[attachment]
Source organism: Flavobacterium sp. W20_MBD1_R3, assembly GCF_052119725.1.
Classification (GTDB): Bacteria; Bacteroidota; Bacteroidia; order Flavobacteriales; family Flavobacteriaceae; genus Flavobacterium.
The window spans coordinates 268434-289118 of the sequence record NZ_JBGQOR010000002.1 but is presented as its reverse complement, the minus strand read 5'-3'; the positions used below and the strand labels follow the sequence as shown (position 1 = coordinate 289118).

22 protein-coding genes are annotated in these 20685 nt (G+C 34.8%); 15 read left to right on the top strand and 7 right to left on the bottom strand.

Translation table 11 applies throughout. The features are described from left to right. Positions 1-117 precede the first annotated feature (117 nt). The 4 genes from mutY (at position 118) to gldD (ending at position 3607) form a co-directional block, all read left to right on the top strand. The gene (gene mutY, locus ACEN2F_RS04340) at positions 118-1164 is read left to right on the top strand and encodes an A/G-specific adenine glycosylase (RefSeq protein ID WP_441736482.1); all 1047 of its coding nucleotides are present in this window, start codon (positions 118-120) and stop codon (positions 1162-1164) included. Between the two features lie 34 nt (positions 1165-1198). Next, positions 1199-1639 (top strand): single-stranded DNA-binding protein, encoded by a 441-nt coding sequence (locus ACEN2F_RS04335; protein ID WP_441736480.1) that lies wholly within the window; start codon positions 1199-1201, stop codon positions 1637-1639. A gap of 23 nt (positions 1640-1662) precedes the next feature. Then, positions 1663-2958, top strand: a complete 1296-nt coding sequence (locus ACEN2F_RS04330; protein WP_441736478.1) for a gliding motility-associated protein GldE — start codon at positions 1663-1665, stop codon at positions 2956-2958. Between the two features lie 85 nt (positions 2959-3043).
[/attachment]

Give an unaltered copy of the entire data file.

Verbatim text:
Source organism: Flavobacterium sp. W20_MBD1_R3, assembly GCF_052119725.1.
Classification (GTDB): Bacteria; Bacteroidota; Bacteroidia; order Flavobacteriales; family Flavobacteriaceae; genus Flavobacterium.
The window spans coordinates 268434-289118 of the sequence record NZ_JBGQOR010000002.1 but is presented as its reverse complement, the minus strand read 5'-3'; the positions used below and the strand labels follow the sequence as shown (position 1 = coordinate 289118).

22 protein-coding genes are annotated in these 20685 nt (G+C 34.8%); 15 read left to right on the top strand and 7 right to left on the bottom strand.

Translation table 11 applies throughout. The features are described from left to right. Positions 1-117 precede the first annotated feature (117 nt). The 4 genes from mutY (at position 118) to gldD (ending at position 3607) form a co-directional block, all read left to right on the top strand. The gene (gene mutY, locus ACEN2F_RS04340) at positions 118-1164 is read left to right on the top strand and encodes an A/G-specific adenine glycosylase (RefSeq protein ID WP_441736482.1); all 1047 of its coding nucleotides are present in this window, start codon (positions 118-120) and stop codon (positions 1162-1164) included. Between the two features lie 34 nt (positions 1165-1198). Next, positions 1199-1639 (top strand): single-stranded DNA-binding protein, encoded by a 441-nt coding sequence (locus ACEN2F_RS04335; protein ID WP_441736480.1) that lies wholly within the window; start codon positions 1199-1201, stop codon positions 1637-1639. A gap of 23 nt (positions 1640-1662) precedes the next feature. Then, positions 1663-2958, top strand: a complete 1296-nt coding sequence (locus ACEN2F_RS04330; protein WP_441736478.1) for a gliding motility-associated protein GldE — start codon at positions 1663-1665, stop codon at positions 2956-2958. Between the two features lie 85 nt (positions 2959-3043).